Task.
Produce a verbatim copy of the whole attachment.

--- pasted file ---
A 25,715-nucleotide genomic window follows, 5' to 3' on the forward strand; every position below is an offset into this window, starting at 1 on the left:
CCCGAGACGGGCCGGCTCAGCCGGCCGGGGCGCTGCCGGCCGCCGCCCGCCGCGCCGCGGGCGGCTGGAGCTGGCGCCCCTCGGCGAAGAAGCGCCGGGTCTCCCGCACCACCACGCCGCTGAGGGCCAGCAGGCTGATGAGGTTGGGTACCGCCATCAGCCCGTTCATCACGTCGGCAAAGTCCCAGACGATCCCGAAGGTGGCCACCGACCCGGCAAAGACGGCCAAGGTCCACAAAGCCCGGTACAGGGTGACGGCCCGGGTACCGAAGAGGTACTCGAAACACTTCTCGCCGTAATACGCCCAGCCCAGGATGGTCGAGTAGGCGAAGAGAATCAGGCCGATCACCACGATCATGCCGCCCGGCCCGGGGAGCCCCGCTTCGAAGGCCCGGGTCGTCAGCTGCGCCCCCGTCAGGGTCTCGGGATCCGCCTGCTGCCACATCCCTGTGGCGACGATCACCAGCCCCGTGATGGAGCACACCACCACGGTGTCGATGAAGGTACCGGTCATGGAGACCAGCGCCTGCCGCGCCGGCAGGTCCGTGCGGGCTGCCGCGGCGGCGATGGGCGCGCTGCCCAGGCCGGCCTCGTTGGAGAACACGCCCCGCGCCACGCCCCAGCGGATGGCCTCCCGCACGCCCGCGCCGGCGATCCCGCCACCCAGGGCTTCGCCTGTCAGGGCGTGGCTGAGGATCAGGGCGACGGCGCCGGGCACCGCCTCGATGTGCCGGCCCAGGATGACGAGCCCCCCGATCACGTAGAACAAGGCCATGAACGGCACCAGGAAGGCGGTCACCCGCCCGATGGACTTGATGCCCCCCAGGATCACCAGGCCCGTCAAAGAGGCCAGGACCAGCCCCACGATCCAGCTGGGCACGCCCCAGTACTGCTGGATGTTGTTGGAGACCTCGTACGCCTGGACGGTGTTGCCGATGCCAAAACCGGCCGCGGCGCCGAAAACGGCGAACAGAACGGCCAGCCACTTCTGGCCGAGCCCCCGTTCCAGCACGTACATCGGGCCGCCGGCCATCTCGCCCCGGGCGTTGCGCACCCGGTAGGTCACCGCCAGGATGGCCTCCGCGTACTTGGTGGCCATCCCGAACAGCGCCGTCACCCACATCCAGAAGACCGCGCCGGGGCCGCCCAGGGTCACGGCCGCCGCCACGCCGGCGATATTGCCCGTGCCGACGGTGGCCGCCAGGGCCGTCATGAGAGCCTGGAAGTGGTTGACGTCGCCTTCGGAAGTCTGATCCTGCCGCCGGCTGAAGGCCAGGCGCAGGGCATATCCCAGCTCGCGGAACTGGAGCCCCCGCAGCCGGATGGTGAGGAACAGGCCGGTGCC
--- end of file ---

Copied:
A 25,715-nucleotide genomic window follows, 5' to 3' on the forward strand; every position below is an offset into this window, starting at 1 on the left:
CCCGAGACGGGCCGGCTCAGCCGGCCGGGGCGCTGCCGGCCGCCGCCCGCCGCGCCGCGGGCGGCTGGAGCTGGCGCCCCTCGGCGAAGAAGCGCCGGGTCTCCCGCACCACCACGCCGCTGAGGGCCAGCAGGCTGATGAGGTTGGGTACCGCCATCAGCCCGTTCATCACGTCGGCAAAGTCCCAGACGATCCCGAAGGTGGCCACCGACCCGGCAAAGACGGCCAAGGTCCACAAAGCCCGGTACAGGGTGACGGCCCGGGTACCGAAGAGGTACTCGAAACACTTCTCGCCGTAATACGCCCAGCCCAGGATGGTCGAGTAGGCGAAGAGAATCAGGCCGATCACCACGATCATGCCGCCCGGCCCGGGGAGCCCCGCTTCGAAGGCCCGGGTCGTCAGCTGCGCCCCCGTCAGGGTCTCGGGATCCGCCTGCTGCCACATCCCTGTGGCGACGATCACCAGCCCCGTGATGGAGCACACCACCACGGTGTCGATGAAGGTACCGGTCATGGAGACCAGCGCCTGCCGCGCCGGCAGGTCCGTGCGGGCTGCCGCGGCGGCGATGGGCGCGCTGCCCAGGCCGGCCTCGTTGGAGAACACGCCCCGCGCCACGCCCCAGCGGATGGCCTCCCGCACGCCCGCGCCGGCGATCCCGCCACCCAGGGCTTCGCCTGTCAGGGCGTGGCTGAGGATCAGGGCGACGGCGCCGGGCACCGCCTCGATGTGCCGGCCCAGGATGACGAGCCCCCCGATCACGTAGAACAAGGCCATGAACGGCACCAGGAAGGCGGTCACCCGCCCGATGGACTTGATGCCCCCCAGGATCACCAGGCCCGTCAAAGAGGCCAGGACCAGCCCCACGATCCAGCTGGGCACGCCCCAGTACTGCTGGATGTTGTTGGAGACCTCGTACGCCTGGACGGTGTTGCCGATGCCAAAACCGGCCGCGGCGCCGAAAACGGCGAACAGAACGGCCAGCCACTTCTGGCCGAGCCCCCGTTCCAGCACGTACATCGGGCCGCCGGCCATCTCGCCCCGGGCGTTGCGCACCCGGTAGGTCACCGCCAGGATGGCCTCCGCGTACTTGGTGGCCATCCCGAACAGCGCCGTCACCCACATCCAGAAGACCGCGCCGGGGCCGCCCAGGGTCACGGCCGCCGCCACGCCGGCGATATTGCCCGTGCCGACGGTGGCCGCCAGGGCCGTCATGAGAGCCTGGAAGTGGTTGACGTCGCCTTCGGAAGTCTGATCCTGCCGCCGGCTGAAGGCCAGGCGCAGGGCATATCCCAGCTCGCGGAACTGGAGCCCCCGCAGCCGGATGGTGAGGAACAGGCCGGTGCC